Walter Mosley is the author of the Easy Rawlins mysteries, a trio of terrific best sellers which have an extra buzz just now, with Los Angeles tensing itself over the second Rodney King trial. Although Mosley's books are set in Los Angeles in the Forties and Fifties, the same explosive issues were already cooking up in and out of the black ghetto where the action takes place.
There's something else about Mosley, though: he is Bill Clinton's favorite thriller writer. This is interesting - Mosley's books are political in the way you reckon Clinton is: it's in the bone. 'Sure, my books are political,' he says. 'The underpinnings are political. Life is political.' At 41, chunky and stylishly dressed, Mosley is black, and a great story teller. I met him at Clinton's inaugural, and arranged to see him again in New York, where he lives, to talk about books and politics and what presidents like in the derring-do department.
Dwight Eisenhower read Zane Gray's westerns, Mosley recalls, and of course John Kennedy read Ian Fleming. JFK saw himself as James Bond, the cold warrior no woman could resist and none could hold, in the post war age when style and heroism still had a British accent. Richard Nixon had a passion for Patton, the movie; he watched it over and over, presumably sharing in the general's brilliance, paranoia and taste for the imperial. Reagan by all accounts read Tom Clancy, whose heroes fought the Commies with the most fancy weapons a military industrial complex could provide. Apart from Mosley, Clinton's favourite writer is Gabriel Garcia Marquez. So far as anyone can tell, George Bush never read anything at all.
Easy Rawlins is not quite like any of these. He is a tough private eye fit for the ranks of Philip Marlowe or Lew Archer or Spenser, a guy who, up against it, commits amoral deeds in an immoral world to make things better, and likes the ladies - and the liquor - a lot. But he is also a black man. The books are a wonderful guide to black Los Angeles: the streets, the shops, the speakeasies, the cops and robbers, preachers and teachers, junkies and jazz musicians and ordinary folk trying to pay a mortgage.
In between sleuthing, Easy worries about his kids and his house payments, things that never kept Philip Marlowe awake nights. Easy walks a straighter line than Spenser or Marlowe. As a black man, a couple of glib retorts to a cop and he would be dead meat. So he has no illusions: the world is racist and he rubs along as best he can. Things happen to him; cops beat him up for nothing in particular; he is the pawn of callous white officials. Sometimes his survival depends on solving cases he's pretty ambivalent about.
'You like Easy,' Mosley said, 'because he's up against the odds, like all crime fiction heroes, but his are somehow more real. You never know if he's gonna make it. He lives entirely inside the problem. His whole world is a problem.' Being Easy Rawlins trying to fix things in South Central Los Angeles is a bit like being President. As someone once said of Clinton's economic plan: 'One: it's impossible, and, two: there's no alternative.'
In Easy's world, the only good whites are Jews. In the war Easy serves with troops who liberated concentration camps (black divisions did take part in the liberation of Dachau). He compares himself to Abe and Johnny, the Holocaust survivors who run a liquor store, or Chaim Wenzler, the Polish union man. 'Negroes in America have the same life as the Jew in Poland,' Chaim tells Easy. 'Ridiculed, segregated. We were hung and burned for just being alive.' In Poland, Chaim watches his brother being hanged for spitting in front of a soldier. It reminds Easy of his childhood down south.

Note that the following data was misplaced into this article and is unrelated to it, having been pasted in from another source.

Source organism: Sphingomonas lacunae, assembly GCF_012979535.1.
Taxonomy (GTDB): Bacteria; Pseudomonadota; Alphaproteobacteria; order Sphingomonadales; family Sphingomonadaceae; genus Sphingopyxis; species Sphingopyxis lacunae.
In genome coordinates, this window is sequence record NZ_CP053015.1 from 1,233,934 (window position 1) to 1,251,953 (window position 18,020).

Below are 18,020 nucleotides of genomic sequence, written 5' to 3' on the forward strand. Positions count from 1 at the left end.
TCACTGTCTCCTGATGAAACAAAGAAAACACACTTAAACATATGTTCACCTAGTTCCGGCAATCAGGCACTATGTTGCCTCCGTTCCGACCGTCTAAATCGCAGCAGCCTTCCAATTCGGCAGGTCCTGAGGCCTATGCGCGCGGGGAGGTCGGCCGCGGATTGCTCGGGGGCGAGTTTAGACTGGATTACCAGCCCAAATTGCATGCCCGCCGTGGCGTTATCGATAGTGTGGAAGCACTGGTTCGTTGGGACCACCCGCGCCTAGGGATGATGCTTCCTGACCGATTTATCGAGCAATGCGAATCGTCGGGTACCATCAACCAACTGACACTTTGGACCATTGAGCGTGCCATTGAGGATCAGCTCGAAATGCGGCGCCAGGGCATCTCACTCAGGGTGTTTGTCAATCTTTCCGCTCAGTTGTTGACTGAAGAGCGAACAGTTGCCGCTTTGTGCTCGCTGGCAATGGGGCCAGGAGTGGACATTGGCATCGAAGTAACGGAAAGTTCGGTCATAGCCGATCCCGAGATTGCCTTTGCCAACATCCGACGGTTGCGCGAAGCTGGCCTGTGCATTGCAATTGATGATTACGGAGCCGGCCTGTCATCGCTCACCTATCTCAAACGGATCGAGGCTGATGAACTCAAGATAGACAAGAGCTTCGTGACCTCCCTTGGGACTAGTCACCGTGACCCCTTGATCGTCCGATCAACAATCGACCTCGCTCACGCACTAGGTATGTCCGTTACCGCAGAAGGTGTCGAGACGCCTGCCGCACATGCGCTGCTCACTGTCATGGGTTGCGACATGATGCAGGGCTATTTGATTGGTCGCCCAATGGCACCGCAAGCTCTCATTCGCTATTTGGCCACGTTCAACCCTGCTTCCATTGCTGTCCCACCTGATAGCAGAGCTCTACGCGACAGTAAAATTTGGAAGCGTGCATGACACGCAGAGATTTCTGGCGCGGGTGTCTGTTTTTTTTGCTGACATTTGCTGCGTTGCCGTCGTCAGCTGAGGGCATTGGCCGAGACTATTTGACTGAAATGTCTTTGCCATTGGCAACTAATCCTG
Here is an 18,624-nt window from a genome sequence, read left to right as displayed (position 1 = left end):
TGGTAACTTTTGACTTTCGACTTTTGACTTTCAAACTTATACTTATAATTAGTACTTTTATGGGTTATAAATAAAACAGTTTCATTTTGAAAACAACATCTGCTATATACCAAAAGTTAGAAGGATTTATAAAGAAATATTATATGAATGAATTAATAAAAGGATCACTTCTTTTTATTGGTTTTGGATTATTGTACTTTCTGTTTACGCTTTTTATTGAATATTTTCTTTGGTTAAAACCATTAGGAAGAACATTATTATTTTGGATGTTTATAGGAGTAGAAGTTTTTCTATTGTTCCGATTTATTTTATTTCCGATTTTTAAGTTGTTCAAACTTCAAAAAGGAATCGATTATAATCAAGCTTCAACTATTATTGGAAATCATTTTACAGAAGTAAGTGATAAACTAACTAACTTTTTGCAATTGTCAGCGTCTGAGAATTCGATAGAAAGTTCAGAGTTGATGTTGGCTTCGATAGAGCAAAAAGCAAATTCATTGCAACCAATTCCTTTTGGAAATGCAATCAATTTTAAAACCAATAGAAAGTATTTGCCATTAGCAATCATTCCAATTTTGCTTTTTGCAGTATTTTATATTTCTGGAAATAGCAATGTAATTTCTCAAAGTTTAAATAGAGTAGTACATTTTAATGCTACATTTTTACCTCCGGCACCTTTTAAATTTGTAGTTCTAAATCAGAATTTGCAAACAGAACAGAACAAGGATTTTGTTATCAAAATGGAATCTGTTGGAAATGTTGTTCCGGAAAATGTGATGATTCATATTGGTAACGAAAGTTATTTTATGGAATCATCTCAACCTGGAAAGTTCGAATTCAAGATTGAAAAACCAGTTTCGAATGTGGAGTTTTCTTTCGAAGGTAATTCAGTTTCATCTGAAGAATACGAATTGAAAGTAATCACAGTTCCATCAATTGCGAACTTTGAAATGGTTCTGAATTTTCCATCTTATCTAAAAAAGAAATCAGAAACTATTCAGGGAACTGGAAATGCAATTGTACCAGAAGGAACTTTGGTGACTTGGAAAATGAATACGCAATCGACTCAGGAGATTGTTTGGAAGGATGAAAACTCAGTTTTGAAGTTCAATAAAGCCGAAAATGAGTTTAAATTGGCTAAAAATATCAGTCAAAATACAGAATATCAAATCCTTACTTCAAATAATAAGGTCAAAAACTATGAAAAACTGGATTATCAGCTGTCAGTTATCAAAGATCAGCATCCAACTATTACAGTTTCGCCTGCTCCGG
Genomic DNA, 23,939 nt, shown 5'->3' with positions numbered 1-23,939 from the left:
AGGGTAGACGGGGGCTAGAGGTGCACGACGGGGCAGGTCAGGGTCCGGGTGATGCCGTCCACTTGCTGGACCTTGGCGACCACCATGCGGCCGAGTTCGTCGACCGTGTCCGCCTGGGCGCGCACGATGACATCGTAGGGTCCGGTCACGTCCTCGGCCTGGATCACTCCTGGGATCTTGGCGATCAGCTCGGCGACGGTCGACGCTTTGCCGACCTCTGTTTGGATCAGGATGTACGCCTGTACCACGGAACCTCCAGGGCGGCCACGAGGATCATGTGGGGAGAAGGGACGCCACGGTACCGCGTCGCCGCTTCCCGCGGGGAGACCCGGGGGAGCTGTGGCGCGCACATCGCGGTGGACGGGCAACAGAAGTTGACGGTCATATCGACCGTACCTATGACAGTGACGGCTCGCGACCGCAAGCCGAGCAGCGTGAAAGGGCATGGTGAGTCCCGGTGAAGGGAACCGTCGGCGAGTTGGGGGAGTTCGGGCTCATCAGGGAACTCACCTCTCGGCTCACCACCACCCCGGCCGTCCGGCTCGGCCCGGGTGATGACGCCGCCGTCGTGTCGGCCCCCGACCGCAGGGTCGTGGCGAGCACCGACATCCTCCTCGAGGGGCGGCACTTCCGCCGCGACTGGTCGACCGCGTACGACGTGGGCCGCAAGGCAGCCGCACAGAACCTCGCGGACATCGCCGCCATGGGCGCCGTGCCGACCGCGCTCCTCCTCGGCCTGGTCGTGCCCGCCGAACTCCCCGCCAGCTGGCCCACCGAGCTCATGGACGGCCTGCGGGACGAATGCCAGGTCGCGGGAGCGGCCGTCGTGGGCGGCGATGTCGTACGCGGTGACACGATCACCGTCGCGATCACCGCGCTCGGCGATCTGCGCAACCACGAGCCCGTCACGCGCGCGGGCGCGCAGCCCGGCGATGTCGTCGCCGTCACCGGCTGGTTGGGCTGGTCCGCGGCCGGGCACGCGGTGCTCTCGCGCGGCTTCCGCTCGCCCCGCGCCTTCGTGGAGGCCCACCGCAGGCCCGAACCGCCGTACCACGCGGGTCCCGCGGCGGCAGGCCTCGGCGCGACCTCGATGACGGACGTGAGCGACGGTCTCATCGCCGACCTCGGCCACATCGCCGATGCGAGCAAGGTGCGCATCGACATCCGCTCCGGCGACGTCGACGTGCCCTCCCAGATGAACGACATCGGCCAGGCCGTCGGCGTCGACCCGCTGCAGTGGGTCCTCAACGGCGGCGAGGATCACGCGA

The identification and sympathy between blacks and Jews in the Fifties and Sixties was real; one of the agonies of the Nineties, for those Americans raised on it, is the ugly tension between them in places like Crown Heights in Brooklyn. Mosley said: 'There is a lot of tension because there's a great deal of intimacy. A lot of money passes back and forth. The cultural development between the two is different right now.'
From the first, Mosley's thrillers were a critical hit. When, during the election campaign Clinton picked up a couple at a bookshop in Los Angeles, word got out. Sales boomed. Mosley has just finished a screenplay of his first book, Devil in a Blue Dress for Jonathan Demme: Danny Glover is going to play Easy. A hard-core New York convert, Mosley nonetheless admitted: 'I love going out to LA now, I get to do movie things. All the women are beautiful and all the men are powerful and they all say, yes sir.'
There will be more Easy Rawlins novels; Mosley intends writing nine altogether, bringing his hero along through the upheavals of the Sixties, maybe finishing up with Easy at 75, watching his neighborhood burn in the Los Angeles riots of June, 1992.
Mosley is not pessimistic, though. 'Sure, racism in America infects almost everything, but it's hard to quantify. Last time I was in LA, I saw Korean and black kids gambling together, and I'm sure in Crown Heights there's some black guy eyeing some Jewish girl.'
You can see why Bill Clinton likes Walter Mosley's books, why he'd find Easy Rawlins alluring and sympathetic. Like Bill, Easy's a southerner, a small town boy who makes it in the big city, a glutton for food, women, jazz, knowledge. And someone once said of Clinton that he sucked up whatever passes by like a fish with its mouth open.
What's more, unlike most Americans, neither he nor Clinton is the child of immigrants. Bill Clinton and Easy Rawlins are both almost mythically American. They don't come from anywhere else.
'Devil in a Blue Dress' and 'A Red Death' are published by Serpent's Tail; 'White Butterfly' will be published later this year.Reuse content